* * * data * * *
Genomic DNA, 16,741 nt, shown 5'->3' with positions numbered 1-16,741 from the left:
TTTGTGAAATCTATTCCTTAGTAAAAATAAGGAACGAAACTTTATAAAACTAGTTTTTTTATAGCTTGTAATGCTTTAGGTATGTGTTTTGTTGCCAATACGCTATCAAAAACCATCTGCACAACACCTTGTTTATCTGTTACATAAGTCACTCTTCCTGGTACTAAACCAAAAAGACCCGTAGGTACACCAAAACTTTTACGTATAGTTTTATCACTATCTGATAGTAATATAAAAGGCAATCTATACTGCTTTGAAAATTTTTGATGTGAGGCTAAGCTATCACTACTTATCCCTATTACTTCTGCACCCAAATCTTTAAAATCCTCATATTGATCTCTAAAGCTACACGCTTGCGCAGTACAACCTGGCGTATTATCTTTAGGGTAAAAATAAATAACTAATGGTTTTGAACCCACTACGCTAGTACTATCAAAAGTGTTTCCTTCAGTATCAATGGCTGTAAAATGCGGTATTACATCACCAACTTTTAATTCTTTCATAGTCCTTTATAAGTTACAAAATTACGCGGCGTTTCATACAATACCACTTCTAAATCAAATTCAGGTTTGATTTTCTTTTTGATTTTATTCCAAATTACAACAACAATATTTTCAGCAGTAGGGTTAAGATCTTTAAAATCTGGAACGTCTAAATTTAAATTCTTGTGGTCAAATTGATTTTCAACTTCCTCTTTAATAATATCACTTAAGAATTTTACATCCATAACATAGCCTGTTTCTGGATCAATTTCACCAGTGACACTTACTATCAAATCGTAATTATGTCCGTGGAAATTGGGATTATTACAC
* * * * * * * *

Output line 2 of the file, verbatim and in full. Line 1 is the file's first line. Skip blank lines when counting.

TTTGTGAAATCTATTCCTTAGTAAAAATAAGGAACGAAACTTTATAAAACTAGTTTTTTTATAGCTTGTAATGCTTTAGGTATGTGTTTTGTTGCCAATACGCTATCAAAAACCATCTGCACAACACCTTGTTTATCTGTTACATAAGTCACTCTTCCTGGTACTAAACCAAAAAGACCCGTAGGTACACCAAAACTTTTACGTATAGTTTTATCACTATCTGATAGTAATATAAAAGGCAATCTATACTGCTTTGAAAATTTTTGATGTGAGGCTAAGCTATCACTACTTATCCCTATTACTTCTGCACCCAAATCTTTAAAATCCTCATATTGATCTCTAAAGCTACACGCTTGCGCAGTACAACCTGGCGTATTATCTTTAGGGTAAAAATAAATAACTAATGGTTTTGAACCCACTACGCTAGTACTATCAAAAGTGTTTCCTTCAGTATCAATGGCTGTAAAATGCGGTATTACATCACCAACTTTTAATTCTTTCATAGTCCTTTATAAGTTACAAAATTACGCGGCGTTTCATACAATACCACTTCTAAATCAAATTCAGGTTTGATTTTCTTTTTGATTTTATTCCAAATTACAACAACAATATTTTCAGCAGTAGGGTTAAGATCTTTAAAATCTGGAACGTCTAAATTTAAATTCTTGTGGTCAAATTGATTTTCAACTTCCTCTTTAATAATATCACTTAAGAATTTTACATCCATAACATAGCCTGTTTCTGGATCAATTTCACCAGTGACACTTACTATCAAATCGTAATTATGTCCGTGGAAATTGGGATTATTACAC